Need a refresher? - here's PART 2
Want to know what the hell I'm talking about? - here's PART 1
After experiencing Final Fantasy 7, I, like many other Americans who were unfamiliar with the series beforehand, became a large Squaresoft (now Square-Enix) fan, and purchased Final Fantasy 8 and Final Fantasy 9 when they came out. The plot of FF8, especially with the other lives and characters who looked the same as other characters, really confused me, and the roles of the characters seemed parallel to the characters of FF7 so I wasn't entirely impressed with the game as a whole (plus, while Chocobo raising was fun in FF7, the card game in FF8 just seemed mundane...) In fact, I'm not sure I ever completed FF8. Perhaps it deserves a replay from me. I will credit that the soundtrack and cutscenes from the game are absolutely splendid. I was glad of the more realistic effects rather than the awkward polygon figures of FF7.
Final Fantasy 9, on the other hand, has won a place in my heart. Maybe not among the best games I have ever played, but certainly in the list of games that I have a real fondness for.
This poor installment was originally just going to be a spin-off game. I'm really surprised because the Final Fantasy composer Nobuo Uematsu got so enthusiastic about this particular installment- he was only to write about 7 pieces, but ended up writing over 100 pieces, he liked it so much. It is the most musically diverse Final Fantasy game out there. I own a copy of the soundtrack and several other CDs relating to it. I think what really struck a chord with me about this game was that Final Fantasy finally went back to its traditional fantasy roots with just a little bit of a scifi twist. FF7 and FF8 were so heavy in the scifi realm that drawing the fantasy essence out of them was sometimes hard. I also liked the most cartoon character designs... and the underlying theme in the game of 'what does it mean to be alive?' (as evident through the characters of Zidane, Vivi, and Kuja) ... the other characters illustrate 'alive' by certain social statuses and gender roles. Perhaps it is just the 'English major' in me that read so much into what was intended to be a simple game. Nevertheless, I grew very attached to the characters in FF9, and from this game spun my first fanfiction... none of which I am proud of, nor will I display. If I'm lucky, those abominations are dead, lol.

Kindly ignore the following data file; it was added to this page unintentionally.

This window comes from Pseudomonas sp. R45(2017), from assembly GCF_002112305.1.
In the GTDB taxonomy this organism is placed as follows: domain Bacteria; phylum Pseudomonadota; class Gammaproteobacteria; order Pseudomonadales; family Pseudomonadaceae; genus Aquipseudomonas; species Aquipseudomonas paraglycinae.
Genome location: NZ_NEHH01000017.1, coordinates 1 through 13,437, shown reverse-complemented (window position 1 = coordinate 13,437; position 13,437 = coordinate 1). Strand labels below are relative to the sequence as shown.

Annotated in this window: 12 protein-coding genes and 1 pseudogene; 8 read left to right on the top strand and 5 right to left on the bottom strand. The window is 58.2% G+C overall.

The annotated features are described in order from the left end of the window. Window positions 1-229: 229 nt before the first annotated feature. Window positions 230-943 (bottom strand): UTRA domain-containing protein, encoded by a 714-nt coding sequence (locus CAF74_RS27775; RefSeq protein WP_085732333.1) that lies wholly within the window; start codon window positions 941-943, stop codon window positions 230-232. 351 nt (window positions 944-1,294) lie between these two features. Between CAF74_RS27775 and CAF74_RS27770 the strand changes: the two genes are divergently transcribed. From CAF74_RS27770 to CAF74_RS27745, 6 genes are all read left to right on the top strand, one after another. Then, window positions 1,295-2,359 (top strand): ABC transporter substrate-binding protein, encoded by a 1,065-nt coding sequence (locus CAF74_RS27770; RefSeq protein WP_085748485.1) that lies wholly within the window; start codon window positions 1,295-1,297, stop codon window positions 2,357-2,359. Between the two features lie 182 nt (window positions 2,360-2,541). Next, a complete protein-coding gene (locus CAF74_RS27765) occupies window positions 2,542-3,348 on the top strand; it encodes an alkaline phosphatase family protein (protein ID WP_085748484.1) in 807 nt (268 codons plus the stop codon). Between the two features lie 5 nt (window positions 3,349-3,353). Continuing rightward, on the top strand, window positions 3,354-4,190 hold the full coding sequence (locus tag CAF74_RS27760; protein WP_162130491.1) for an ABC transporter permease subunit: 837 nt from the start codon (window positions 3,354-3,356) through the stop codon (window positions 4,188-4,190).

Few other RPGs caught my interested in this period of gaming. I did not own a Sega Saturn or Genesis, and Super Nintendo was primarily for Super Mario World... the Nintendo 64's Zelda games are worth mentioning, but I have never been a big a Zelda fan as my sisters M and A are. In every playthrough I tried of Legend of Zelda: Ocarina of Time, I managed to fuck up somewhere in the infamous Water Temple and rage-quit before resetting my entire save.... there are only so many times you can sit through the Great Deku Tree bullshit. I didn't even touch Legend of Zelda: Majora's Mask... and my sisters say that I missed out.
We're coming to the end of my experience with PS1-era RPGs, and in the next post, I'll talk a little bit about my early experience with PS2 RPGs. There is one other game I want to mention thought that I feel bad gets overlooked so much, because it really is a great game, it just came out at a really really bad time...
It unfortunately came out RIGHT when PS2 was launching and didn't stand much of a chance. The game is absolutely beautiful for its time-period, but suffers a little story-wise, and the combo system requires immaculate timing. Considering what a cult following it has, especially since it was released to PSN for download, I'm surprised that no one has tried or attempted to make a sequel to this game or a remake. Perhaps it is better left as it is though.